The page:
Comparative perspectives on initial primary teacher education and training in England and Pakistan

Ahmed, Mah-E-Rukh


Thesis or dissertation

© 2008 Mah-E-Rukh Ahmed. All rights reserved. No part of this publication may be reproduced without the written permission of the copyright holder.

This study explored the extent to which initial teacher education and training programmes provide an adequate preparation for the needs of the primary school teachers in England and Pakistan. An integral part of this exploration was the identification of particular aspects of ITE programmes which had a significant impact in enhancing the professional development of teachers, the effectiveness of the ITE programmes and then overall quality.

The second notable feature is that this study is a comparative one. The researcher chose two countries where initial teacher training programmes were being implemented, albeit in different ways. England and Pakistan are two contrasting countries from different global regions and having different cultural and social contexts. This is not a problem for comparison because the issue is whether they provide an adequate and enriching professional preparation for beginning teachers in their respective contexts. The study also aims to explore how far the English experience has potential for development and improvement in the Pakistani initial primary teacher education programme. The issue was examined in detail in different teacher education institutions located in England and Pakistan. For this purpose the researcher used Bereday‘s comparative methodology to investigate the juxtaposition of these two initial teacher education programmes. The researcher hopes thereby to add to the stock of theory through the use of a cross-national study.

The study indicated to what extent the beginning teachers were adequately prepared for the demands of work and the responsibilities expected of them as perceived by the profession and other stakeholders. A number of factors were found to contribute to the perceived adequacy of the professional preparation of student teachers. An enriching curriculum together with availability and quality of physical facilities and educational resources contributed to this situation. At the same time, the support from the principal stakeholders in terms of funding and staff professional development was also cited as impacting upon the quality of pre-service teacher education provided to the beginning teachers in England and Pakistan.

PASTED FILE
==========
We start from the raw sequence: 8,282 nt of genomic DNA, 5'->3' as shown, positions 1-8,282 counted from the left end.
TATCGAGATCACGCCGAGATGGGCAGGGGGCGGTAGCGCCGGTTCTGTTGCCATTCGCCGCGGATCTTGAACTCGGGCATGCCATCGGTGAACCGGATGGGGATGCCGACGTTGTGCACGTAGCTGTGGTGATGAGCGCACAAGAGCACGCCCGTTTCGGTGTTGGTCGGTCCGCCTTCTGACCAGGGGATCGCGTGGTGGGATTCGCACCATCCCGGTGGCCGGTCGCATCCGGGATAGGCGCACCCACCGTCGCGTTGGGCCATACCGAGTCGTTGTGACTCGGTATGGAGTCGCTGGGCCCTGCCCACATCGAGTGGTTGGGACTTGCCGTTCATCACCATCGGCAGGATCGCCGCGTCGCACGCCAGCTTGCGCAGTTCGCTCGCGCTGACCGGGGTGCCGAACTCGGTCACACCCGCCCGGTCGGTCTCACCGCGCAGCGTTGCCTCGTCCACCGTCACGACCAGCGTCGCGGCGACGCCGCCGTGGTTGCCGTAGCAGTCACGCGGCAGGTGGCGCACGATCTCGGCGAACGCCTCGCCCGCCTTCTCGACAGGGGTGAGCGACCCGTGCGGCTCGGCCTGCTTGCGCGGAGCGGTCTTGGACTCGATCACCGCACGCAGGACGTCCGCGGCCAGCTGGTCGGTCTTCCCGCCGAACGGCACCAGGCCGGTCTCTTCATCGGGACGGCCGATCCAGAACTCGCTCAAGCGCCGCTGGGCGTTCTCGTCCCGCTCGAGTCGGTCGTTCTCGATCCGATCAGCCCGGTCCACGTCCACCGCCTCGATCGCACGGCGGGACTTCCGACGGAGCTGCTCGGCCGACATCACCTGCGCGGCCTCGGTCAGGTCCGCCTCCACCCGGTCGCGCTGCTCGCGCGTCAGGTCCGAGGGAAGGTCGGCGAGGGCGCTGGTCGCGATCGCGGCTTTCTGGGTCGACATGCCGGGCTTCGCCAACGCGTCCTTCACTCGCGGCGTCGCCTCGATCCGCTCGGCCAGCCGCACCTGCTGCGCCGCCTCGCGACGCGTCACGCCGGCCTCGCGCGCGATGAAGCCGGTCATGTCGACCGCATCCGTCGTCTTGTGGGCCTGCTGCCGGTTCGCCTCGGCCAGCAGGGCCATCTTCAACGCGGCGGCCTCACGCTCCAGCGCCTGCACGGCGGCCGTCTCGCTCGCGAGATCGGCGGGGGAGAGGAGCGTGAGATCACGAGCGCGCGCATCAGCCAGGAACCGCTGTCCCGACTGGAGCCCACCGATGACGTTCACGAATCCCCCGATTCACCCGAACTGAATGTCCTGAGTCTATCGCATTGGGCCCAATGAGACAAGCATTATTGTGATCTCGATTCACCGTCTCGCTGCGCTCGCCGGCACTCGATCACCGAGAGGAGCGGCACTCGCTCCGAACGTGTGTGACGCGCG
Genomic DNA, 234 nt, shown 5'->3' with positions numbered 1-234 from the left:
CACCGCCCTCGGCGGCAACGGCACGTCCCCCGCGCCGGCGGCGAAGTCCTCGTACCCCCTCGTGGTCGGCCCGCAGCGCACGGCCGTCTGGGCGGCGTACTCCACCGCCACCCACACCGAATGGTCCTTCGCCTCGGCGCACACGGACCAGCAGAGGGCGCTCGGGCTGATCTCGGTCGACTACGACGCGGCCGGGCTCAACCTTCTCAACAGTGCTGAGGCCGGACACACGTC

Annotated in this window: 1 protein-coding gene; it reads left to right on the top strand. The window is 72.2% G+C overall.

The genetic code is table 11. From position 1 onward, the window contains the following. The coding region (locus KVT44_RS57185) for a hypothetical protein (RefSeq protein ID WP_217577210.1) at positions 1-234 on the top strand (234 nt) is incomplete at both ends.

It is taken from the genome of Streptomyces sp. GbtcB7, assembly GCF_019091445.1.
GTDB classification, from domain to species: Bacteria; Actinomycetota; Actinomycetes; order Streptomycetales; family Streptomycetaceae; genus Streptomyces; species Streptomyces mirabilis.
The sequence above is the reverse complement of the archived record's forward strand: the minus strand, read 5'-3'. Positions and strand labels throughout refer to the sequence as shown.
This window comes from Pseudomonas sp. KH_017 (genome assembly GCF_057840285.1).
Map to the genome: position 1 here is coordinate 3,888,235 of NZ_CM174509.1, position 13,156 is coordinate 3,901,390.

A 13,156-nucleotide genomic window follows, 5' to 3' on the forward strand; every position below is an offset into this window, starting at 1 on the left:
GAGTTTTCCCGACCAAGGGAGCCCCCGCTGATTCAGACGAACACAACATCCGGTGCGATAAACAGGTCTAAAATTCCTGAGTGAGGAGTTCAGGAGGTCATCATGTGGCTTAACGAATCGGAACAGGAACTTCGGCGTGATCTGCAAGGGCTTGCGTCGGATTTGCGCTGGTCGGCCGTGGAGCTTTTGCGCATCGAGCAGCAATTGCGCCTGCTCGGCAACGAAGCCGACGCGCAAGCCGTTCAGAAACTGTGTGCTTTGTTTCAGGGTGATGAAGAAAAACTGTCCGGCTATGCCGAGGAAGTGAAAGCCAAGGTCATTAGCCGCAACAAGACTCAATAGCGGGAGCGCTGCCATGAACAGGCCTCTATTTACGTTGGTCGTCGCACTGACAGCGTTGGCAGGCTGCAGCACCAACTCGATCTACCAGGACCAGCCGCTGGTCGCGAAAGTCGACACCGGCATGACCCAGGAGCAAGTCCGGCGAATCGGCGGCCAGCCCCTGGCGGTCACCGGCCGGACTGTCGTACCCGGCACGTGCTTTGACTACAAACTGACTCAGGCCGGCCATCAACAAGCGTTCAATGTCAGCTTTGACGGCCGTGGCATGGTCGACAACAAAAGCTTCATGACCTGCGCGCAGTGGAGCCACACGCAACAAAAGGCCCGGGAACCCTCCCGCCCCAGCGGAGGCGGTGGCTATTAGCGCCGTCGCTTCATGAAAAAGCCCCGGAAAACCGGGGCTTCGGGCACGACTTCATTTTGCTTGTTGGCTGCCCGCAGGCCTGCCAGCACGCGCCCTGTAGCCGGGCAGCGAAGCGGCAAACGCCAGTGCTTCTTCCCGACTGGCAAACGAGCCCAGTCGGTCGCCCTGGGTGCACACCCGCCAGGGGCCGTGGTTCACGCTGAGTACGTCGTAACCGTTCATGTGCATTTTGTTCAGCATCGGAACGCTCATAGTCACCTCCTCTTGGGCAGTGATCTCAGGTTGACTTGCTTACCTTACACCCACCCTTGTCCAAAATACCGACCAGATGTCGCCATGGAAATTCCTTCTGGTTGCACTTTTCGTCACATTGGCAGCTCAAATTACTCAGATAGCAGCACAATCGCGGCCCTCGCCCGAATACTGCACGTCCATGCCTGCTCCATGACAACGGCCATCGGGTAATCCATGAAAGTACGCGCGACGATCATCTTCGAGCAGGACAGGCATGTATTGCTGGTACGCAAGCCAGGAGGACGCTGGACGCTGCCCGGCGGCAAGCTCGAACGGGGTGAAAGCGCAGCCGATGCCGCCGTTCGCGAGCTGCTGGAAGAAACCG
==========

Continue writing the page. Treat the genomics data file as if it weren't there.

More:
The aim of this research was to investigate initial teacher education in Pakistan and England to gain insights into two initial teacher education systems with a view to improving initial teacher education in Pakistan. To achieve this aim, a cross-cultural study using a multi-method approach was adopted. This research revealed how questionable it can be to merely state what the similarities and differences really are between two initial teacher education systems. Nonetheless, it did identify some important differences as between the two initial teacher education systems, namely in terms of:

- cultural differences affecting initial teacher‘s attitude and values;
- differences in governmental vision, political will, and government policies and institutional provision;
- teacher education curricula, policies and delivery;
traditional and economic disparities; and theoretical underpinning.
Having conducting this research, it is the view of the writer that it is possible for Pakistan to gain from certain aspects of the experience in England, especially in administration and quality control.

Centre for Educational Studies, The University of Hull
Brock, Colin
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